How to Identify a Lincoln’s Sparrow

Learn what features to look for on a Lincoln's sparrow, where to find this bird, and how to attract the species to your backyard.

Colleen Gibbs of Coon Rapids, Minnesota, wrote to birding experts Kenn and Kimberly Kaufman after seeing a mysterious sparrow in her yard. They explained how to identify a Lincoln’s sparrow.

A striped Lincoln's sparrow hops along the ground.Colleen Gibbs
A striped Lincoln’s sparrow hops along the ground.

She says of the new visitor, “This bird is similar to several other types of sparrows, but it doesn’t seem to match any exactly. What is it?”

What Does a Lincoln’s Sparrow Look Like?

With a beautiful, clear photo such as yours, we have plenty of clues to check. This bird is a Lincoln’s sparrow, an uncommon species in your area that is often shy. Its colors are helpful for checking its identity: The face is mostly gray, with reddish brown stripes along the sides of the crown, a buff mustache mark and a narrow buff eye ring. The chest is also buff with narrow black streaks.

Learn how to identify and attract a chipping sparrow.

Lincoln’s Sparrow vs Song Sparrow

The bold black spot on the chest might be confusing since that’s sometimes considered a field mark specifically for song sparrows, but actually many other sparrows can show that mark.

Psst—Here’s how you can feed native sparrows at bird feeders.

Lincoln’s Sparrow Range

Lincoln’s sparrows can be seen in most areas of the United States and Canada, but can be very uncommon depending on the location and time of year. In summer, these sparrows breed in Canada and parts of the mountain west.

For a larger chunk of the U.S., the Lincoln’s can be spotted during migration or their winter non-breeding grounds, especially in the West. They are less noticeable in the East. Birders in parts of the Southwest and Northwest are outside of this bird’s normal range.

They travel in mixed flocks during migration, so keep your binoculars handy in spring and fall.

What does a dark-eyed junco sound like and look like?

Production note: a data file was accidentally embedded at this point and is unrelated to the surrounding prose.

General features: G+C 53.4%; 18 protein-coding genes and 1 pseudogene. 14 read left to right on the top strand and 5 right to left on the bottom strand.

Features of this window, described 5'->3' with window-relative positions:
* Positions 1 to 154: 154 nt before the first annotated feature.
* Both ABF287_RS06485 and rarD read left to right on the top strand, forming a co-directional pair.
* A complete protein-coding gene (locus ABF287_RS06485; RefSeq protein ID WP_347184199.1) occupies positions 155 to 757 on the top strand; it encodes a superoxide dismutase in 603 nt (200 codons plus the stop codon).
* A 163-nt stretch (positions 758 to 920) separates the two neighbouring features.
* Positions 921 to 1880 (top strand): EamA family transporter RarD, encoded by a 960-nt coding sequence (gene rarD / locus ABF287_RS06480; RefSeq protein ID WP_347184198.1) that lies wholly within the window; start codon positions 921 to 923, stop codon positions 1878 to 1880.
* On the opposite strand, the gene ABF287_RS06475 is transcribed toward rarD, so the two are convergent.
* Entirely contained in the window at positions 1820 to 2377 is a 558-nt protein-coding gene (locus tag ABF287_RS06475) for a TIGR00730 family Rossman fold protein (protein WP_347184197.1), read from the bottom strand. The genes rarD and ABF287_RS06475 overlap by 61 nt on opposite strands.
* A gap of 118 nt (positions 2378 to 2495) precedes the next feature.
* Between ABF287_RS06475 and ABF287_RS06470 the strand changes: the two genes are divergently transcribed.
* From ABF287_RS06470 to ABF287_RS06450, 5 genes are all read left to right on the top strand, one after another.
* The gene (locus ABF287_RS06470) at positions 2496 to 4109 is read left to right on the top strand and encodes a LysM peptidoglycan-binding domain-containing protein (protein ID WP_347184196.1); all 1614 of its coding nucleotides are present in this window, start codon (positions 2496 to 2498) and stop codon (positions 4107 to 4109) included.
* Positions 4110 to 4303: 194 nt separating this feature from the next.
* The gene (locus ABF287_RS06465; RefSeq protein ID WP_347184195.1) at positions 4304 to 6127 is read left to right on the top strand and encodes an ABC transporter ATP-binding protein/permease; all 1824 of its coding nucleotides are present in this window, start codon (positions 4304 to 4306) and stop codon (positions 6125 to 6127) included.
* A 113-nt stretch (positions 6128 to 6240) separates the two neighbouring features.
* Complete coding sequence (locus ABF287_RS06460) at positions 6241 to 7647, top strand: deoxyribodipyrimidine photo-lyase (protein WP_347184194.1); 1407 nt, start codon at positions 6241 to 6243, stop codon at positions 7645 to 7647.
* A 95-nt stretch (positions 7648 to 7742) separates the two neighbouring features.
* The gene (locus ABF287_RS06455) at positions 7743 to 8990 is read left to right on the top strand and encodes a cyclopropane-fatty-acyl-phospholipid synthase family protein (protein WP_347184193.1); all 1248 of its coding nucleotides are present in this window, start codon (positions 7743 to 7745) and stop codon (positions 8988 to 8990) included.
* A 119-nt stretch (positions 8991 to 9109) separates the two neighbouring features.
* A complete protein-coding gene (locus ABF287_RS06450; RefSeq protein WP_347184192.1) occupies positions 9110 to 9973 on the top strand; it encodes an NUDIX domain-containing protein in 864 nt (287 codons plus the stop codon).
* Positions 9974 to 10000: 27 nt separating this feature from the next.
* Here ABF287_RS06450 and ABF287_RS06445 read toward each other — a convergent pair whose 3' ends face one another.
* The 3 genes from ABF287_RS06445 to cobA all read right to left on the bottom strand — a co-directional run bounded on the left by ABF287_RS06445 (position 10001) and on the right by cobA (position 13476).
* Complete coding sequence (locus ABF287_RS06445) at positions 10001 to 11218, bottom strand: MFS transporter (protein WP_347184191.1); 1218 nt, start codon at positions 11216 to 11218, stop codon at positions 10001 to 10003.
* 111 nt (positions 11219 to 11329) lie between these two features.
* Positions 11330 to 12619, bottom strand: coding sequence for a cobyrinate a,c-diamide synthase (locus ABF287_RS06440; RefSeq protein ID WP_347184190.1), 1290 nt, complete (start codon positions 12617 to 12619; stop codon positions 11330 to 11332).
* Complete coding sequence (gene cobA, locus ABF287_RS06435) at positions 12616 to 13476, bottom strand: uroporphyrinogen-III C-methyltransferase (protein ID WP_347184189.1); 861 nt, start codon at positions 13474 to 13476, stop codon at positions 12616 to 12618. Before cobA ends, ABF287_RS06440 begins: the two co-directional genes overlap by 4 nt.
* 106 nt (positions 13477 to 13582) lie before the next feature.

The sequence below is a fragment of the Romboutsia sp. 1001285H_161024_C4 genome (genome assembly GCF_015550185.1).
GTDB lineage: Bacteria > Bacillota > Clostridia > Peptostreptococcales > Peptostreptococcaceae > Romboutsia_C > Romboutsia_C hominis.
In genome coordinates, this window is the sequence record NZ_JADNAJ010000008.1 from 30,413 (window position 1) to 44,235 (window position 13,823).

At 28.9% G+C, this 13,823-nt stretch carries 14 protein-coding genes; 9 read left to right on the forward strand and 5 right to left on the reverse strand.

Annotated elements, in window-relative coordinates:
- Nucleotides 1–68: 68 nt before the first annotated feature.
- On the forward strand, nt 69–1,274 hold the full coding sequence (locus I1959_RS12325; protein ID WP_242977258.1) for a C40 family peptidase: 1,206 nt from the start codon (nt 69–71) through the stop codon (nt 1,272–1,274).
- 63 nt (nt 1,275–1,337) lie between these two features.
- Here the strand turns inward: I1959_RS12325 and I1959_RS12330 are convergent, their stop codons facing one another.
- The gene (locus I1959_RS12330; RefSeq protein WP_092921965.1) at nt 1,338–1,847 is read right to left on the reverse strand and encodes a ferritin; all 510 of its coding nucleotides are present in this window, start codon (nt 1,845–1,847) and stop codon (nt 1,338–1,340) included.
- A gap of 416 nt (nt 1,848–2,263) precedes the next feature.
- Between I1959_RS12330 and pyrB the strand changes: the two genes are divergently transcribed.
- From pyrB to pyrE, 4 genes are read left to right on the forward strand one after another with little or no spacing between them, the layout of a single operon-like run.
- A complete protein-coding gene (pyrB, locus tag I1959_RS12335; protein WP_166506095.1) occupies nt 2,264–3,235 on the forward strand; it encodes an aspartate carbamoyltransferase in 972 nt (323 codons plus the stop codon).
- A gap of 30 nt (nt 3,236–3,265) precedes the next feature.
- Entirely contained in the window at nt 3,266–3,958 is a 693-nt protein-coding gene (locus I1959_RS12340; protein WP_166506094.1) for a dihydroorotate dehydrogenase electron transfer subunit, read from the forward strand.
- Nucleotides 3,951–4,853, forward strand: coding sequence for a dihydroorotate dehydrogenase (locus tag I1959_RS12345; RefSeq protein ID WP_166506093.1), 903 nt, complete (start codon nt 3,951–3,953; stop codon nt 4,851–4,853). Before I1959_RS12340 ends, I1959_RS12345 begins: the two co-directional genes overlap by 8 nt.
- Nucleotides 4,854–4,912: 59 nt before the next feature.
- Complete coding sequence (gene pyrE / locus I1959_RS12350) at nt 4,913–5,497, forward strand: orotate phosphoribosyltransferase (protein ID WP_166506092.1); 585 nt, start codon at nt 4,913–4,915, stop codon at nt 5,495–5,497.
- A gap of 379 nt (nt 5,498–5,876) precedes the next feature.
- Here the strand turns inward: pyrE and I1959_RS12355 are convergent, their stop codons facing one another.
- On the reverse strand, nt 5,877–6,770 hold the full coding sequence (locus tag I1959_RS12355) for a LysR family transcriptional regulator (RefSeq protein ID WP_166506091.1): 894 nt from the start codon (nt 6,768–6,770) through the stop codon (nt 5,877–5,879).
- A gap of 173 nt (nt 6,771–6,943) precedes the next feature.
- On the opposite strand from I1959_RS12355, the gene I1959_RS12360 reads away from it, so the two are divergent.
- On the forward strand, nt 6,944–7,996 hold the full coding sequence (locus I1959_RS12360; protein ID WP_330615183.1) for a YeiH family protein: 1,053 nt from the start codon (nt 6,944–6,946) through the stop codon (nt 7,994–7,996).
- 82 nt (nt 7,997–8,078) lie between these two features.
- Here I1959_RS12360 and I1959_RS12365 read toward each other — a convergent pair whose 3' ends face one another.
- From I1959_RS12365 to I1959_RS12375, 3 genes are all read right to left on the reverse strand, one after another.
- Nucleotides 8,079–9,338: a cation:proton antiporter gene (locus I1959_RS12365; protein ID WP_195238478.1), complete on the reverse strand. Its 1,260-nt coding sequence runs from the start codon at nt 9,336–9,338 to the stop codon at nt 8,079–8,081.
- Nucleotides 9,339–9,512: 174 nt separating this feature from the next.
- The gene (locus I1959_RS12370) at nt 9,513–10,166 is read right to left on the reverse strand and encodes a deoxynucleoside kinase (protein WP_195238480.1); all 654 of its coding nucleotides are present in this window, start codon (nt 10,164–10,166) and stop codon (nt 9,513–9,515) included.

How to Attract Lincoln’s Sparrows

These small, striped ground-foraging birds spend a good portion of their time in dense cover. To attract them to your backyard, plant plenty of shrubs and trees. The branches offer the security that the sparrows need. Also, native plants encourage healthy insect populations for the sparrows to gobble up. Grow seed-bearing plants for these sparrows to feed on during winter.

Next, learn how to identify a white throated sparrow and an American tree sparrow.

Lincoln’s Sparrow Song and Call

Male Lincoln’s sparrows have a very musical song. It’s a rich mix of trills and buzzy notes and lasts for about two seconds. Both males and females belt out a tinny high-pitched call and a series of chips.

Learn the difference between bird songs vs calls.

Kenn and Kimberly Kaufman
Kenn and Kimberly are the official Birds & Blooms bird experts. They are the duo behind the Kaufman Field Guide series. They speak and lead bird trips all over the world. When they're not traveling, they enjoy watching birds and other wildlife in their Northwest Ohio backyard. Fascinated with the natural world since the age of 6, Kenn has traveled to observe birds on all seven continents, and has authored or coauthored 14 books about birds and nature, including include seven titles in his own series, Kaufman Field Guides, designed to encourage beginners by making the first steps in nature study as easy as possible. His next book, The Birds That Audubon Missed, is scheduled to be published by Simon & Schuster in May 2024. Kenn is a Fellow of the American Ornithological Society, and has received the American Birding Association’s lifetime achievement award twice. Kimberly is the Executive Director of Black Swamp Bird Observatory (BSBO) in northwest Ohio. She became the Education Director in 2005 and Executive Director in 2009. As the Education Director, Kimberly played a key role in building BSBO’s school programs, as well as the highly successful Ohio Young Birders Club, a group for teenagers that has served as a model for youth birding programs. Kimberly is also the co-founder of The Biggest Week In American Birding, the largest birding festival in the U.S. Under Kimberly’s leadership, BSBO developed a birding tourism season in northwest Ohio that brings an annual economic impact of more than $40 million to the local economy. She is a contributing editor to Birds & Blooms Magazine, and coauthor of the Kaufman Field Guides to Nature of New England and Nature of the Midwest. Accolades to her credit include the Chandler Robbins Award, given by the American Birding Association to an individual who has made significant contributions to education and/or bird conservation. In 2017, she received a prestigious Milestone Award from the Toledo Area YWCA. Kimberly serves on the boards of Shores and Islands Ohio and the American Bird Conservancy.